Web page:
Now dear readers, I believe it’s time for me to get this novella finished.

~Dorian

Madness to the Methods (On Editing)

In lieu of blogging last week, I instead worked on the first round for editing on “Bones and Bourbon” before it releases. However, this was technically an optional round; my editor isn’t actually starting his work until February. I had a couple reasons why, so I figured I would share the most important ones with you dear readers. Even if you aren’t an author in the midst of the writing/editing process, I hope it still provides an informative look at what goes on backstage before a book goes live.

1. How Do These Work Again?

As I was originally querying for “Bones and Bourbon,” I was also working on the other books in the series. The second book was finished and sent to my beta reader and I began work on book three. Amongst other things, the third book prominently features the furaribi, Japanese fire-spirits first seen in “Bones and Bourbon.” When I started working on that, I decided to brush up on furaribi facts for ideas…and realized that more information had been dug up about these obscure supernaturals, which I had missed out on while writing the later “Bones and Bourbon” drafts because I’d lived in The Middle of Nowhere with all its dial-up internet glory.

I’d fixed most of these details before sending the novel to NineStar Press. However, now that I’ve written about half of the third book and settled on a few other worldbuilding details, I wanted to make sure that all the details for the furaribi worked between the two books. A minor example of one such detail was that originally, Aimi mentioned being only sixteen, and furaribi lifespans were implied to be much like human ones. After the research and edits, furaribi are much longer lived—Aimi still looks like a teenager, but there are hints that she’s far older than her looks suggest…

Other supernatural details also had to be doublechecked for logic and consistency, such as how huldra bodies operate (could/would a hollow body still be able to produce sweat and tears?), whether the details of the occasionally-used alchemy made sense, and so on. After seeing how other authors have changed the rules of their magic mid-story and thus created plotholes (unless Harry Potter’s Hagrid is MEANT to secretly be the most powerful wizard who taught himself wordless magic), I’ve decided to err far on the side of caution when it comes to making my universe work.

2. Wait, That’s Offensive!

Not only do I hail from the Middle of Nowhere, without access to much media, and also in a predominantly small town of predominantly average white folks. Most of what I learned from diversity was learned from my time at Mills College down in California, and then by actively seeking diverse voices in literature and social media since then. Much as I try, I’ll be the first to admit that I still have a lot to learn about being a good ally.

As I discussed earlier in a twitter thread, I didn’t realize that albinos were often portrayed as villains or enigmatic, otherworldly beings, and how damaging that stereotype is. It makes complete sense when thought about, but not knowing any albinos personally, I simply didn’t think about it until someone brought that up. Problem was, “Bones and Bourbon” originally implied that main antagonist Nalem’s original body and thus true form…was albino. Erk.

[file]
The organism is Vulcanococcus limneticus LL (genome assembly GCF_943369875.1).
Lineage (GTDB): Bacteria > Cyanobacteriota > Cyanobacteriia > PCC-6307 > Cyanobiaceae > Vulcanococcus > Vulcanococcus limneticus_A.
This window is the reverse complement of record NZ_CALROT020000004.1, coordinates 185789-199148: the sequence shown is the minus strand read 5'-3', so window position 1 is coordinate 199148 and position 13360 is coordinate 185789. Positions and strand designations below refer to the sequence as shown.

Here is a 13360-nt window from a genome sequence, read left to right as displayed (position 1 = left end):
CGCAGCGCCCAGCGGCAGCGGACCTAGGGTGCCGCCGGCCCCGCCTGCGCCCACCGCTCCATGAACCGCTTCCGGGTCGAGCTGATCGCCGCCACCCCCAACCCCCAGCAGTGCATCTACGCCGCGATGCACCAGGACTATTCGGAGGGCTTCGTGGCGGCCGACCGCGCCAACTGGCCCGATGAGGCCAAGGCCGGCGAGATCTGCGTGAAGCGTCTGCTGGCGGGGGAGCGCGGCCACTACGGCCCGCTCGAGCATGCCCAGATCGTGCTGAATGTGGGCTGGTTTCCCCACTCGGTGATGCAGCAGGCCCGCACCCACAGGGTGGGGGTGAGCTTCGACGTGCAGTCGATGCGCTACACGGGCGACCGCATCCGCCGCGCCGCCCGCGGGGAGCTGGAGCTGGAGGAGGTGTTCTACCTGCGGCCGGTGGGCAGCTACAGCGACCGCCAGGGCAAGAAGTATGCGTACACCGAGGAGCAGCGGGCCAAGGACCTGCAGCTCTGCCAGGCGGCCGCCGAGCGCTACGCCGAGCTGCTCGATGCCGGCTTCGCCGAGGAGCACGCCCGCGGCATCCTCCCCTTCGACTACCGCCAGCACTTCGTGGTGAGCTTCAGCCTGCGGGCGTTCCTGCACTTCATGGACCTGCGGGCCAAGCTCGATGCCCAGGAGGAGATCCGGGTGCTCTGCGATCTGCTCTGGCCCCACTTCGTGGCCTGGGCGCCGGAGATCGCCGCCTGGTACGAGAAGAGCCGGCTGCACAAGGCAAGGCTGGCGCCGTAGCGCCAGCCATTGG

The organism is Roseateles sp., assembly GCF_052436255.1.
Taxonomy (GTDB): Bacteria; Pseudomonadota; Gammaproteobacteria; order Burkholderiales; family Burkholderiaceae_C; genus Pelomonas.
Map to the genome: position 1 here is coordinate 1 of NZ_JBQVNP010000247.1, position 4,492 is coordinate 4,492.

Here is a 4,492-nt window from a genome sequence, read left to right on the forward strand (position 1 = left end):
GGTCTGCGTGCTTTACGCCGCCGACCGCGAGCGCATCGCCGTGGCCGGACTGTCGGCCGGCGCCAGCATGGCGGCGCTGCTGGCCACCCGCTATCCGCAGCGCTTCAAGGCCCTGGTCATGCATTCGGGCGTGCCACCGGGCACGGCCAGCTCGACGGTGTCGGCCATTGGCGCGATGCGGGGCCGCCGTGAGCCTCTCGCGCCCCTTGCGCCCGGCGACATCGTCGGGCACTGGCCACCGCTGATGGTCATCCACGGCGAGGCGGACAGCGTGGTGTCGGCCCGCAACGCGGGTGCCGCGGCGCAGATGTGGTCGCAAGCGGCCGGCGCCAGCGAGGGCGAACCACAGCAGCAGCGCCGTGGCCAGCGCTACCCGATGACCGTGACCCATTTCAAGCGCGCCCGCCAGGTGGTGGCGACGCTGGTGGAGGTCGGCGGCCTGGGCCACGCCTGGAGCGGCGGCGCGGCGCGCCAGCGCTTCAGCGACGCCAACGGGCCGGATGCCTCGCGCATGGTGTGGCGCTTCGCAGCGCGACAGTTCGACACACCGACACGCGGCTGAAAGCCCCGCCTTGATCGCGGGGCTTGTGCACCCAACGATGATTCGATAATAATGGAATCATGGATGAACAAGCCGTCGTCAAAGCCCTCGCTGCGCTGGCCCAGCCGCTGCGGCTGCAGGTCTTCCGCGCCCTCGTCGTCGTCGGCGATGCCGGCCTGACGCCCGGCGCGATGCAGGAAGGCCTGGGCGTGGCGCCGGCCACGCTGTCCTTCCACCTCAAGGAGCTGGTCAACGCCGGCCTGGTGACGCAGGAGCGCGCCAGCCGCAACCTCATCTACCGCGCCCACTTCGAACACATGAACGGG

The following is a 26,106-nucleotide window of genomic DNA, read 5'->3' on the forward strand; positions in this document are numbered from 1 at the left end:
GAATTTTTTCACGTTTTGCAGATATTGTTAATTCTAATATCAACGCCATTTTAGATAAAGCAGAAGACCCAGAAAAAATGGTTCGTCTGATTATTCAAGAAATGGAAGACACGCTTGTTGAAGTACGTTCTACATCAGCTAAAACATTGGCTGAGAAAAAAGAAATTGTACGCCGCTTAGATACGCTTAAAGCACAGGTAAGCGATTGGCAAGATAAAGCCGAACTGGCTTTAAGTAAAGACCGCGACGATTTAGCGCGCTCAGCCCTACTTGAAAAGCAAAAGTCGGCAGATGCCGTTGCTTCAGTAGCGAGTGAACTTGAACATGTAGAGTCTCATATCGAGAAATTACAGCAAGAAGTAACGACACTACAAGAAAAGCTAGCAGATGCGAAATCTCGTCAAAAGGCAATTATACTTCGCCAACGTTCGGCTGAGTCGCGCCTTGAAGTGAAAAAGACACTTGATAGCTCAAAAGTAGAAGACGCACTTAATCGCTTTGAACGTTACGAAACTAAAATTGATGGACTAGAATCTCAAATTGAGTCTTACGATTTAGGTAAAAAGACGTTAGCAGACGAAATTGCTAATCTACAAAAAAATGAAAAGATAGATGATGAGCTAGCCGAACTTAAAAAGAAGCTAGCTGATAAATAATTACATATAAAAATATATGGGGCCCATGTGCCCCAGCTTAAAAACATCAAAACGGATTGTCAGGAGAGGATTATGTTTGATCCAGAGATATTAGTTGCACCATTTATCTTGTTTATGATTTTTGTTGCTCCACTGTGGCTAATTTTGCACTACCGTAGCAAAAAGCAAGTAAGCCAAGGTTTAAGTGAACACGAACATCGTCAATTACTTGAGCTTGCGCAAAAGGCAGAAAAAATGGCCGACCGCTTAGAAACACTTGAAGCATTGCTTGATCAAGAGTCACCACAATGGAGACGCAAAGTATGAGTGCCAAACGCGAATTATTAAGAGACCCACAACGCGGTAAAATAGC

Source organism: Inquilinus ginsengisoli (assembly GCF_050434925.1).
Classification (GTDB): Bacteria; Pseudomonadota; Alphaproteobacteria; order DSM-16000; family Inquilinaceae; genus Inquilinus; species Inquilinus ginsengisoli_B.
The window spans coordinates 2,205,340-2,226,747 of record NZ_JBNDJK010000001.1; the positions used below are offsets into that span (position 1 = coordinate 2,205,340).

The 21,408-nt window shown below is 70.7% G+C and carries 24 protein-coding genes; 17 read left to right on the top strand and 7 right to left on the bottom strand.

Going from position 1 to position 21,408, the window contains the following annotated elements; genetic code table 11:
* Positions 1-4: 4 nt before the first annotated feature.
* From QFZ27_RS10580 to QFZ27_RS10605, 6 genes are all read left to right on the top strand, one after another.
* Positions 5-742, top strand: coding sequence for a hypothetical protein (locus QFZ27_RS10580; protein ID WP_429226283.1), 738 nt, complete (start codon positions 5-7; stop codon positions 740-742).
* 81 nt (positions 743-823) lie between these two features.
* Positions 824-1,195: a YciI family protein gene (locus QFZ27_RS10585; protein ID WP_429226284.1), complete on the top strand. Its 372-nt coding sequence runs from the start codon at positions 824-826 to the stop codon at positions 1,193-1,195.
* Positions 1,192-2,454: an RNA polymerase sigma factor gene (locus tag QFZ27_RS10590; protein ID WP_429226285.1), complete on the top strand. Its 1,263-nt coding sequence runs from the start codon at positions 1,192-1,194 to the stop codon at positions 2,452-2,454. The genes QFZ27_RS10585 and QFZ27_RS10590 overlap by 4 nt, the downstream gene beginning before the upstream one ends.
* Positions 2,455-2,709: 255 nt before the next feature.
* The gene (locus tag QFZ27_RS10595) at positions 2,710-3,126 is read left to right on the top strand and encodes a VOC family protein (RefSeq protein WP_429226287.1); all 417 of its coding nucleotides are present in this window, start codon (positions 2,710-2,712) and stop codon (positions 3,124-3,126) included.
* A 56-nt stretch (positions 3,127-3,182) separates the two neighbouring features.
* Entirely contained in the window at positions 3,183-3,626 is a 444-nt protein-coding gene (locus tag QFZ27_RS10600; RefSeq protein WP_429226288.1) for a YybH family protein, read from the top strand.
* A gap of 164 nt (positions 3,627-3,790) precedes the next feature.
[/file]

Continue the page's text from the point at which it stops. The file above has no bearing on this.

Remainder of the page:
Thus, during this edit of “Bones and Bourbon,” I removed all references of Nalem being albino and even changed a couple scenes and concepts around to fit this. I could’ve chosen to ignore the stereotype, clung to how long the character had been this way (I even had commissioned art of that particular design), and simply resolved to make it up in a later story while maybe subverting the stereotype somehow in this one. But if I did that, I still would’ve added to that damaging stereotype now, and potentially hurt my readers in the process. I’d rather spend a few hours changing details in my novel than spread harmful stereotypes for however long my book is read.

Another note I should add is to doublecheck words that refer to a minority group—be it race, sexuality, disability, or any other group—and make sure that the group that word is referring to doesn’t find it offensive. Some words used to be in common use and are now considered offensive (I know I caught one that had somehow snuck its way into my book). Others are words we’re told are offensive, but the minority group actually prefers it (such as discussions I’ve seen about those who are disabled preferring that term instead of “differently abled” or other such tip-toeing phrases). We creators don’t get to decide what is and isn’t offensive to people outside our experiences, so make sure to defer to the experts who’ve lived it.

3. A Season of Consistency

When I first wrote “Bones and Bourbon,” the story was set in Autumn, right around protagonist Retz’s birthday. It was full of pure Oregon atmosphere, full of pouring rain, falling leaves, drowning rain, apple harvests, early frosts, and even more all-consuming rain. For a variety of reasons, I decided that atmosphere was better suited for the second book, and thus I booted “Bones and Bourbon” back a couple months, to the end of July and beginning of August. Contrary to popular belief, Oregon does mostly take a break from the rain during the summer, especially during the last couple years where it’s instead been on fire.

I thought I’d edited out all the rain, save for one scene where I planned to keep it in (because what’s Oregon without at least a little rain?) Readers, I had to rearrange whole fight scenes to remove mentions of splattering mud and blood intermingling with the rain. I even found other consistency issues I’d somehow glossed over, including a reference to an encounter that was no longer in the book. Glad I caught that before readers could ask what that fight was about and how a taser got involved.

4. Making a Career of Evil